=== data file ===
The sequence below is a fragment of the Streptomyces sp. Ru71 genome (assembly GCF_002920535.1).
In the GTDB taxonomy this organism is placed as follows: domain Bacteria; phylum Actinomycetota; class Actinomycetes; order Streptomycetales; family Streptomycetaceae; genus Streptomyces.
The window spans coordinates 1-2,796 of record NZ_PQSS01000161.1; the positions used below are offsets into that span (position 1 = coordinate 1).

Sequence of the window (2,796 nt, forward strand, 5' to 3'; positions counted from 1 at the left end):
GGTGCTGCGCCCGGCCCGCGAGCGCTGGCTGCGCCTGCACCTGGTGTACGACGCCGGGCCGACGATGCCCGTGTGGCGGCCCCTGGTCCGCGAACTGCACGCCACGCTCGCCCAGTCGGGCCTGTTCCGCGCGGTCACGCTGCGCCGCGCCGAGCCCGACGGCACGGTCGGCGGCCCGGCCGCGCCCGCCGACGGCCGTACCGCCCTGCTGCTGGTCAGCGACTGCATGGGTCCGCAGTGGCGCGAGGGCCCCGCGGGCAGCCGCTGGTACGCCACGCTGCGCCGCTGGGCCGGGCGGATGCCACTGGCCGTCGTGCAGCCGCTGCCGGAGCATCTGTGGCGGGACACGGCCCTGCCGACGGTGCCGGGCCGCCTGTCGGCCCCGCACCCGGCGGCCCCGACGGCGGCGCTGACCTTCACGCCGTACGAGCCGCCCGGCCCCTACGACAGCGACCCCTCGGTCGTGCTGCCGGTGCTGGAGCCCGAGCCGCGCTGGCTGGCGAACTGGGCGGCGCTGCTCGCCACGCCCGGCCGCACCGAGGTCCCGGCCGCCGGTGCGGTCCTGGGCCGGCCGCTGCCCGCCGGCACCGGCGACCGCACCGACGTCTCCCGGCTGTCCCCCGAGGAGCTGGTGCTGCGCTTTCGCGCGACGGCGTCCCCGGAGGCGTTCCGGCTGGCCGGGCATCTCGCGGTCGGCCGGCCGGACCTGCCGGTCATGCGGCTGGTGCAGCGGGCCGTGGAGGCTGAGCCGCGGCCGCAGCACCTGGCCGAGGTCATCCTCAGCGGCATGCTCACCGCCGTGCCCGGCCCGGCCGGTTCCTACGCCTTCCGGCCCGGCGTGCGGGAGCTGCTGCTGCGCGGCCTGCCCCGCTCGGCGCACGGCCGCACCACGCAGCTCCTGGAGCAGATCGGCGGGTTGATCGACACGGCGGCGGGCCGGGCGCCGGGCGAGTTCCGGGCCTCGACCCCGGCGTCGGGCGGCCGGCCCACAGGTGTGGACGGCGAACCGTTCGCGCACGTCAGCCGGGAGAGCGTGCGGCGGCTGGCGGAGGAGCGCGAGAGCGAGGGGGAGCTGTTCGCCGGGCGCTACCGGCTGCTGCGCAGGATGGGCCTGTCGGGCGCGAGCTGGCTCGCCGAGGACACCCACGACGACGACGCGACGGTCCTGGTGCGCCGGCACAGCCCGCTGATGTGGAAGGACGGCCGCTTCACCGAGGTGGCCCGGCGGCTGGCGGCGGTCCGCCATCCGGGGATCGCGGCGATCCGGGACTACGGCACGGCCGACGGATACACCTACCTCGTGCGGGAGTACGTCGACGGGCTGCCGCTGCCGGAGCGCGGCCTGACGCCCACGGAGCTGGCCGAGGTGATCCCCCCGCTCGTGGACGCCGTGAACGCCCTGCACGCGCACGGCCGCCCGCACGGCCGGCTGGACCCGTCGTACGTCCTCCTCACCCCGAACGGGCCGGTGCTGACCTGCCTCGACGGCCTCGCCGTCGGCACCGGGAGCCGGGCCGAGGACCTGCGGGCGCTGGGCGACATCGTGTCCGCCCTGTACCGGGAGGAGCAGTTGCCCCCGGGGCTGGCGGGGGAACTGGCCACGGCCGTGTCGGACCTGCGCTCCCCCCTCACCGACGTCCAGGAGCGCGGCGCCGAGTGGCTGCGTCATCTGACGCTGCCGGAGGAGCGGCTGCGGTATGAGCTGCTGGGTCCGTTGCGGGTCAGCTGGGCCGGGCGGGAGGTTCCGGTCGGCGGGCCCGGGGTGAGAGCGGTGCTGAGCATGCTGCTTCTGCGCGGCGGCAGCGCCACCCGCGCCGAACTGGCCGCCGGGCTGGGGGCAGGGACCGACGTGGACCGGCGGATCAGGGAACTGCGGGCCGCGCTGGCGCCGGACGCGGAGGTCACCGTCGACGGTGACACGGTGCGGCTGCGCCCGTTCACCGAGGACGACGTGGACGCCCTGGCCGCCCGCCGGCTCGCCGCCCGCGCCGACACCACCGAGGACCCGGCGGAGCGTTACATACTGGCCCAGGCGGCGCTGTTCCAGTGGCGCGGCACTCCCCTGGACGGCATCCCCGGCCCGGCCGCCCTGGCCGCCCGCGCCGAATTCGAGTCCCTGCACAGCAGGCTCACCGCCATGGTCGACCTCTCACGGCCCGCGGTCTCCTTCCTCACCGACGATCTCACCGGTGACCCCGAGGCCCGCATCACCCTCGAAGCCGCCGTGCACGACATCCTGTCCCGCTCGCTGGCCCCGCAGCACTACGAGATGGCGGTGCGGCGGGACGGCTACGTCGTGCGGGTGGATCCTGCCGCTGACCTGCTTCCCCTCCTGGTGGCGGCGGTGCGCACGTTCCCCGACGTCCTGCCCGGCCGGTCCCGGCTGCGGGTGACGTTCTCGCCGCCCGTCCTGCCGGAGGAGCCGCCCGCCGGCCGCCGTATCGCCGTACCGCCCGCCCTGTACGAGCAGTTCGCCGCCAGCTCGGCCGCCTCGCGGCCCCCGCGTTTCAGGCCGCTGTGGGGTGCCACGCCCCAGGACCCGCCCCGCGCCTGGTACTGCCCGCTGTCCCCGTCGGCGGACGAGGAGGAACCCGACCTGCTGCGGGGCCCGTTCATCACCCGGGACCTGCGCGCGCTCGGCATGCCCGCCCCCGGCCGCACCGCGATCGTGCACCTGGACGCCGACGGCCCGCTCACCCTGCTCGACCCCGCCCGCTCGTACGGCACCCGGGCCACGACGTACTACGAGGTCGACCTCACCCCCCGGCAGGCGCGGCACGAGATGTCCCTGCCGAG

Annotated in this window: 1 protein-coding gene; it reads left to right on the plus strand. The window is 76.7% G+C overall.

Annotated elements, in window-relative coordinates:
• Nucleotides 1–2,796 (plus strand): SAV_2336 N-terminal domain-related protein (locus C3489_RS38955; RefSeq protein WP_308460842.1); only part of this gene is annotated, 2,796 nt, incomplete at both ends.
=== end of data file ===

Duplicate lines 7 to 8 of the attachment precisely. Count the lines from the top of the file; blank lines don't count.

Annotated elements, in window-relative coordinates:
• Nucleotides 1–2,796 (plus strand): SAV_2336 N-terminal domain-related protein (locus C3489_RS38955; RefSeq protein WP_308460842.1); only part of this gene is annotated, 2,796 nt, incomplete at both ends.